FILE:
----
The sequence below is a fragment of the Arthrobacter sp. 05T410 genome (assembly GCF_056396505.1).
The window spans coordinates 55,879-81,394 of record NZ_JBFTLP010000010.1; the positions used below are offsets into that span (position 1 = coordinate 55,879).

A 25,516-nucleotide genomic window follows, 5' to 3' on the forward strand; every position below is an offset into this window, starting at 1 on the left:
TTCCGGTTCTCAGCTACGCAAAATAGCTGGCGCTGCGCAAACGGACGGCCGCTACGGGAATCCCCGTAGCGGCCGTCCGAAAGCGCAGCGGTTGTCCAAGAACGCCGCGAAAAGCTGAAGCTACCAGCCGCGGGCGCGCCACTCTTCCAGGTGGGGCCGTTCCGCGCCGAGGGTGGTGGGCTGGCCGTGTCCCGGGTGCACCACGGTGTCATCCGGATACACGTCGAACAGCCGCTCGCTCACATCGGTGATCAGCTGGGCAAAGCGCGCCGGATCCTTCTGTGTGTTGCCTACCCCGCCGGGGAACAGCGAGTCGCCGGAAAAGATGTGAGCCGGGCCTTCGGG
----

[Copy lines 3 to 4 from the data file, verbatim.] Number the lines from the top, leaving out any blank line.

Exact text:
A 25,516-nucleotide genomic window follows, 5' to 3' on the forward strand; every position below is an offset into this window, starting at 1 on the left:
TTCCGGTTCTCAGCTACGCAAAATAGCTGGCGCTGCGCAAACGGACGGCCGCTACGGGAATCCCCGTAGCGGCCGTCCGAAAGCGCAGCGGTTGTCCAAGAACGCCGCGAAAAGCTGAAGCTACCAGCCGCGGGCGCGCCACTCTTCCAGGTGGGGCCGTTCCGCGCCGAGGGTGGTGGGCTGGCCGTGTCCCGGGTGCACCACGGTGTCATCCGGATACACGTCGAACAGCCGCTCGCTCACATCGGTGATCAGCTGGGCAAAGCGCGCCGGATCCTTCTGTGTGTTGCCTACCCCGCCGGGGAACAGCGAGTCGCCGGAAAAGATGTGAGCCGGGCCTTCGGG